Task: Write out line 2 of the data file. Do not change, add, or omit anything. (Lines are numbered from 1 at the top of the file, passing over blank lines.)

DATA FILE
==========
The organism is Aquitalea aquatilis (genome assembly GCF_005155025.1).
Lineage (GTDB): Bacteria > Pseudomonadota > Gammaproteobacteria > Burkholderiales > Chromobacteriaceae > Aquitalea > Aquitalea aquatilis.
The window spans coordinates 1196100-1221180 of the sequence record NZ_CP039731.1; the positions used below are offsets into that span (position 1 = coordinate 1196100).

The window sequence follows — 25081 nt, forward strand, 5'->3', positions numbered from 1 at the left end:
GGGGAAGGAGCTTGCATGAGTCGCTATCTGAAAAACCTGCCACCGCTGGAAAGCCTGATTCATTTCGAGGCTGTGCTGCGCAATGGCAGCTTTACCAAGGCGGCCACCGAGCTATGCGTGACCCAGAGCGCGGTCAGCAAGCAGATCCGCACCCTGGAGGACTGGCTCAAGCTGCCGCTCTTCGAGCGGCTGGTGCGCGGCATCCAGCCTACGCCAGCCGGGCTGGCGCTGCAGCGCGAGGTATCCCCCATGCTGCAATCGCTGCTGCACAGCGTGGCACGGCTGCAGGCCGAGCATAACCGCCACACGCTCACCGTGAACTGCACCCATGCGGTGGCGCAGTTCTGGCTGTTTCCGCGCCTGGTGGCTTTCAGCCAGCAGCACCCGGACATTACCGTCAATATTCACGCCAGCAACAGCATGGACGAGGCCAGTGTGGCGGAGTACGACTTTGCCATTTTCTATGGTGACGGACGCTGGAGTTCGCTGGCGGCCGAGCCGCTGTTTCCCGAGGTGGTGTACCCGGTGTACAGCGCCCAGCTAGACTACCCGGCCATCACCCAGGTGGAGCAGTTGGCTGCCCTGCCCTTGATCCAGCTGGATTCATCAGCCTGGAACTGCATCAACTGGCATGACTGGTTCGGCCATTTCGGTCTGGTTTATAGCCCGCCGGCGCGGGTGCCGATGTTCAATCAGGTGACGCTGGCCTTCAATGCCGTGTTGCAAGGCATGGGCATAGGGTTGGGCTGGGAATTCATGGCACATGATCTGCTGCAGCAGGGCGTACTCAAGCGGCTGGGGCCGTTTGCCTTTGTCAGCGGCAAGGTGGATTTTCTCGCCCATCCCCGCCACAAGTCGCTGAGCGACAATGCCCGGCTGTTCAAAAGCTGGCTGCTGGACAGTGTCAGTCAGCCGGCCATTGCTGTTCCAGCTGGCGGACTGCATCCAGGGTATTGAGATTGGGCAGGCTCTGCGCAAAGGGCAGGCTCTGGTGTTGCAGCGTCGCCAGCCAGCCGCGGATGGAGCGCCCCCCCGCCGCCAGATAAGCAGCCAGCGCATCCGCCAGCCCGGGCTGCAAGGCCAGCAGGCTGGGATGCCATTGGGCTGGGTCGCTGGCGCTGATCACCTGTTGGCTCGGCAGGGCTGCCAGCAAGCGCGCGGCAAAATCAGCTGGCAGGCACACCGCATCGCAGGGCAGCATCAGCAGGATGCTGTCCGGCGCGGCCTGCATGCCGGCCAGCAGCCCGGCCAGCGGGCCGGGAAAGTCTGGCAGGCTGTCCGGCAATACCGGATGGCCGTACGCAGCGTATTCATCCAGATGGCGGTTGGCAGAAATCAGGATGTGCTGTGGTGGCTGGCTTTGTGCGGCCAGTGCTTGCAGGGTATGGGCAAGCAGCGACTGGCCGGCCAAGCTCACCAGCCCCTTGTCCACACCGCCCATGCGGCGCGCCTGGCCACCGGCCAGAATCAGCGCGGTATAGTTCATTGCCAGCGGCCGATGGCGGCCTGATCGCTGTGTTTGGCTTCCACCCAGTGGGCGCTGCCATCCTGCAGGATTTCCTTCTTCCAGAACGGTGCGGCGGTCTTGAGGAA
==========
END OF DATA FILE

Lineage (GTDB): Bacteria > Pseudomonadota > Gammaproteobacteria > Burkholderiales > Chromobacteriaceae > Aquitalea > Aquitalea aquatilis.